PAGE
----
The third application launcher is my personal favorite. Its the one with pop-out menus. This is a very basic launcher, but it has the same powerful search capabilities. Favorites are listed as icons on the left side. And there are also lists with recent applications and recent documents.
A new feature is that when you remove all favorites, the menu is hiding the favorite section for a very minimal appearance.
Configuration settings redesign
The configuration settings have been redesigned. However, when I opened the configuration settings, it still appeared as it looked in openSUSE Leap 42.3.
You can adjust this by clicking on Configure and then selecting the Sidebar view.
You will now see the new responsive design. I am not sure if this is really an improvement. In this redesign, you lose the overview of all configuration items. When selecting a configuration item, the item list on the left changes to the specific options for that configuration item. You have the option to go back. But there is no gain in ease of navigation compared to the icon view. In my opinion, this design would work if a 3 panel layout would appear after selecting the configuration item. Then you would have an easier way to navigate between the various configuration items. This design might work better for mobile phones, but I don’t see the benefit for desktop users.
Discover and Vault
There are 2 applications that deserve an in-depth look. The first one is Discover, the software center of KDE. Discover wasn’t well integrated in the previous openSUSE Leap release. So I had high hopes for this release. The second one is KDE Vault. This is a method to create an encrypted folder on your computer to store files that you don’t want other people to access / see. I have tested both applications.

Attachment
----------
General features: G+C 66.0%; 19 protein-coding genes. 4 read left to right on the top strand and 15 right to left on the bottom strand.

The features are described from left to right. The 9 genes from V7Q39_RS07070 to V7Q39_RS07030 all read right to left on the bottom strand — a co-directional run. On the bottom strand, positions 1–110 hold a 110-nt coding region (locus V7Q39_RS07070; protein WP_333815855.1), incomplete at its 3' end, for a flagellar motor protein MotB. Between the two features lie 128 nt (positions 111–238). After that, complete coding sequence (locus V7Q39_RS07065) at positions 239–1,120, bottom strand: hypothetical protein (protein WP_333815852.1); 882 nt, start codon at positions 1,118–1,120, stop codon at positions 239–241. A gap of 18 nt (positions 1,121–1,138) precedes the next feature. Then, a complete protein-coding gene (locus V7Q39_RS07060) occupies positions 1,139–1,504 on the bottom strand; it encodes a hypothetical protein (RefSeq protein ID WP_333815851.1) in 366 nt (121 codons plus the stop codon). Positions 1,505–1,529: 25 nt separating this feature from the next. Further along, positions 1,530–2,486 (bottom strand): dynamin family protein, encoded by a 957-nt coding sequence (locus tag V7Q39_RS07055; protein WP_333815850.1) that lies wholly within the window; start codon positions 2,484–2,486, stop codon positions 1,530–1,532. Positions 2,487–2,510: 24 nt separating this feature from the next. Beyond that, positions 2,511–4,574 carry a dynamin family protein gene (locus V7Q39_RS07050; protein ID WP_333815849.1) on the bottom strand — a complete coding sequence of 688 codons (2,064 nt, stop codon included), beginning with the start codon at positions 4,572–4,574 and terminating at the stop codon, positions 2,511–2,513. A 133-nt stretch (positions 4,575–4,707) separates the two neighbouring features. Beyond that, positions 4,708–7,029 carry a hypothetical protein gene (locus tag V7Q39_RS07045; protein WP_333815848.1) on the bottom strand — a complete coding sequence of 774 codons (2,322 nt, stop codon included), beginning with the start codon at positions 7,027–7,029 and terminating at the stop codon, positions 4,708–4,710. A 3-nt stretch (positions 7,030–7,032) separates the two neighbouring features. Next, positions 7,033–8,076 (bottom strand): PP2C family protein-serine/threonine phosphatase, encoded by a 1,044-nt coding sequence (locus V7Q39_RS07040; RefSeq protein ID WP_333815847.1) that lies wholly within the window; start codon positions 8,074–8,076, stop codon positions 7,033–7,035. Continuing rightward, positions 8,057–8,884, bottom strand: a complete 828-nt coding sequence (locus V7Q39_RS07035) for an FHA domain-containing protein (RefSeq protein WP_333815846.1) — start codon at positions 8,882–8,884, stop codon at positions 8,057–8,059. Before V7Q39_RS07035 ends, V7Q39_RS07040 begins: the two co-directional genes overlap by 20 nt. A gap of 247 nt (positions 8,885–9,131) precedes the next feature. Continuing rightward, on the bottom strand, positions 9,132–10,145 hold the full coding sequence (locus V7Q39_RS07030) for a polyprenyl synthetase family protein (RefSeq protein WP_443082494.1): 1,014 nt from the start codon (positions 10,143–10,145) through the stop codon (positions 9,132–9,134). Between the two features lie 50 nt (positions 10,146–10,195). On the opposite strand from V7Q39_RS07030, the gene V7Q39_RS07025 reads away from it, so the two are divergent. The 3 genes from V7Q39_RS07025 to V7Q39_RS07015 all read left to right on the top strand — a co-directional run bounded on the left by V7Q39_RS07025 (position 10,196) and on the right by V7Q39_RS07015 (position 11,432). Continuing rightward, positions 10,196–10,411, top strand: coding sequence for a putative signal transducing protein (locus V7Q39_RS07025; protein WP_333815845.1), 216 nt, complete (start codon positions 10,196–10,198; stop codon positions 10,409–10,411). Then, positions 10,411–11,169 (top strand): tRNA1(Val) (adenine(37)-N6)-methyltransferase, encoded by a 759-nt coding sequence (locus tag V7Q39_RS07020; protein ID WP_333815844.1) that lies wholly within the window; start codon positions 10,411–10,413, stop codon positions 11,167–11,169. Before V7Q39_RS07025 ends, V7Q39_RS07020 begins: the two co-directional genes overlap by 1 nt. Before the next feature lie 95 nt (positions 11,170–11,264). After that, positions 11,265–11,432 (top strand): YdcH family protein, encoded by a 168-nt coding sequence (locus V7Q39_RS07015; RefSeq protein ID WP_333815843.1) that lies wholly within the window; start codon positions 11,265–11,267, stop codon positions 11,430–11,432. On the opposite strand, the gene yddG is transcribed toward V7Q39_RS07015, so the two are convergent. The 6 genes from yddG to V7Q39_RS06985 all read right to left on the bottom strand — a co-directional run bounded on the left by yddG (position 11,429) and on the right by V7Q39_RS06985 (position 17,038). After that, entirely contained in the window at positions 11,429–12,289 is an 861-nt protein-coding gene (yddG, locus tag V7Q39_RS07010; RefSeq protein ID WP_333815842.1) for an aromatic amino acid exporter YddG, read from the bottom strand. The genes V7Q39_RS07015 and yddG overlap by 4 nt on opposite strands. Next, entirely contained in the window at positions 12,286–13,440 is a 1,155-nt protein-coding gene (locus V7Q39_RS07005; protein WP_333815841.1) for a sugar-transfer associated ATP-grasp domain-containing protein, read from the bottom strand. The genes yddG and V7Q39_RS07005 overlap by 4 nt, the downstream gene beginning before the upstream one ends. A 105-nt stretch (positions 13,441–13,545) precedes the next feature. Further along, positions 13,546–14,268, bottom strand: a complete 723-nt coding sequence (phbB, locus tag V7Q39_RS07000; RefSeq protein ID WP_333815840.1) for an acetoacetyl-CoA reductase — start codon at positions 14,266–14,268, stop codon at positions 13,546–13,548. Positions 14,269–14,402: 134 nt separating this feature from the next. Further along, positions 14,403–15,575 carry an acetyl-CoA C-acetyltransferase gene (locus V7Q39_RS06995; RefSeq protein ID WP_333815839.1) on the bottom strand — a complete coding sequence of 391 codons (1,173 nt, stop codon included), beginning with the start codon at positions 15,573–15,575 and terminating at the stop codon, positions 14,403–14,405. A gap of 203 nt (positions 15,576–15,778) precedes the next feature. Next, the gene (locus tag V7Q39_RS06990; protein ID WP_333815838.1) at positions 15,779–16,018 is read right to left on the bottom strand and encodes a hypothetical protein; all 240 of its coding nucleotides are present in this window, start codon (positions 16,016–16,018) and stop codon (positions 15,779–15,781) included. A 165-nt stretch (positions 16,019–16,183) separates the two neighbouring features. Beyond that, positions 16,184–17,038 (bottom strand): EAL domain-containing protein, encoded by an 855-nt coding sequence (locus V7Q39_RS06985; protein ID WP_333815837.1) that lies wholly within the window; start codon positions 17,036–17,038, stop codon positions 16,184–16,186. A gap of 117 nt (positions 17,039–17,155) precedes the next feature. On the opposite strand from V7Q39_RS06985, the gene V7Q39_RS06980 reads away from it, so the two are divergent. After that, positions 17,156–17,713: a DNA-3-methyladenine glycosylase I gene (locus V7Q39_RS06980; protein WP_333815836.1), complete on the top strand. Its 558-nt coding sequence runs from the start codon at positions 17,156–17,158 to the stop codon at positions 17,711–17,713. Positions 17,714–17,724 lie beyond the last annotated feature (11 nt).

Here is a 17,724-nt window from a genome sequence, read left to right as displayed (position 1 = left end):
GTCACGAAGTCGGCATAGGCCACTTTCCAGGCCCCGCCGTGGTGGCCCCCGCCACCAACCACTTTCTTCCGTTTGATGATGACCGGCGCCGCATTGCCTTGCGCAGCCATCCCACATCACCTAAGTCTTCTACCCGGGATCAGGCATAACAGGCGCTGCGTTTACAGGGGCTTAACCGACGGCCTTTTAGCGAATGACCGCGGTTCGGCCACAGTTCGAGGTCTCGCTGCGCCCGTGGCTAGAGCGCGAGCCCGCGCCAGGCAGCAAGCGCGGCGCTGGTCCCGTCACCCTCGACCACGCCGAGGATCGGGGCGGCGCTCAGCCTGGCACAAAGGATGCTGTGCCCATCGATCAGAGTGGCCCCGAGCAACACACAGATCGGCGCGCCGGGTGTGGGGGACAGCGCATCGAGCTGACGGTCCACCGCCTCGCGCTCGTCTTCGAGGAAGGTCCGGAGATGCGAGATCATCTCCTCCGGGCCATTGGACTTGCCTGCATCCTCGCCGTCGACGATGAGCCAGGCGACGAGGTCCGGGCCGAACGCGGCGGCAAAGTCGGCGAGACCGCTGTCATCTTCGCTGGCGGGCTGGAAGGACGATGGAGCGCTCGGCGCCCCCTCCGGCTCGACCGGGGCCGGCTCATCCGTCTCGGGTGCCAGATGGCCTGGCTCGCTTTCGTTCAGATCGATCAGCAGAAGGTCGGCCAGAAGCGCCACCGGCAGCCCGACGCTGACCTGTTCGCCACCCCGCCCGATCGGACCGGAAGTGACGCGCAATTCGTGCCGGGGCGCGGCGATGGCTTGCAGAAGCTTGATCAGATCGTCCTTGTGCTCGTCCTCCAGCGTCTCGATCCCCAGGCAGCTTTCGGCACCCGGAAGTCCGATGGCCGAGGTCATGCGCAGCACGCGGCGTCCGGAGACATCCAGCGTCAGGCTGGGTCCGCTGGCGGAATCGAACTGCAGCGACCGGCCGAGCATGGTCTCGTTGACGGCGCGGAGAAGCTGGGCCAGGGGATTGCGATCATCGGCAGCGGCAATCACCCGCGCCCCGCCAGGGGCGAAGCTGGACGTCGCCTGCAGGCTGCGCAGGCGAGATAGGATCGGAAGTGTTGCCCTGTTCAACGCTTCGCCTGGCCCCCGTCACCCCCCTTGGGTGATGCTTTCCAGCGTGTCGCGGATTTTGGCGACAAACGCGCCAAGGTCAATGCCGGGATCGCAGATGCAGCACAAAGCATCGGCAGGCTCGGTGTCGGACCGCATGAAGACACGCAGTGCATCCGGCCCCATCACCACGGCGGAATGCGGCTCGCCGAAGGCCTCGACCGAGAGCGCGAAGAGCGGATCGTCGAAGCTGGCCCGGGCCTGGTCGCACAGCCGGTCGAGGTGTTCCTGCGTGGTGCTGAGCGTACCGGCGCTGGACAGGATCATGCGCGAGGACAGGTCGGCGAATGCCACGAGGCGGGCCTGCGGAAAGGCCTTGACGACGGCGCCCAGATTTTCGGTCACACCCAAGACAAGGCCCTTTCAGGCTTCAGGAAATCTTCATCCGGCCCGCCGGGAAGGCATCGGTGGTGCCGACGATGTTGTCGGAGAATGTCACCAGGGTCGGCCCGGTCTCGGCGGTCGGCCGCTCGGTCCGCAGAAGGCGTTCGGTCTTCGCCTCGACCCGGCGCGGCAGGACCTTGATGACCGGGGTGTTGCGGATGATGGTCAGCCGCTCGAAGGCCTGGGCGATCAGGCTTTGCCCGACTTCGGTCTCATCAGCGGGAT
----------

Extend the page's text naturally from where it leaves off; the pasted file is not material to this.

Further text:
I am disappointed in Discover. Of the 3 applications that I tried to install, only the last one went without a problem. And these problems are not present when installing the same applications with the YaST Software Manager. You can read about these problems in a separate blog post.
KDE Vault works as advertised. I can imagine that users find a use case for this application. The only problem that I encountered was that once you create a vault, you cannot delete it anymore. This is unfortunate, as I didn’t have a use for my Test vault. One remaining note is that it isn’t installed by default on openSUSE Leap 15. To install it, use the YaST Software Manager and search for plasma-vault. YaST will automatically install all needed dependencies. I will create a separate blog post that describes how to create a vault.
The last improvements that I like to discuss, are the improvements to Wayland. Wayland is the new display protocol that will replace the 30 year old X.Org display server. Wayland is secure by design and X.Org is not. However, this is a big transition. Functions like print screen and remote desktop sessions need to be implemented in a different manner. There are still unsolved issues with the KDE Wayland implementation. One of them is that Wayland doesn’t play nice with the proprietary Nvidia driver. So its a work in progress. But KDE Plasma 5.12 makes big improvements in this area and I applaud the developers for their hard work. If you are not using proprietary GPU drivers, you can try it by changing the session to KDE Wayland at the login screen. Just don’t be surprised when something goes wrong. openSUSE Leap 15 makes the right choice by selecting KDE on X.Org as the default.
Published on: 4 June 2018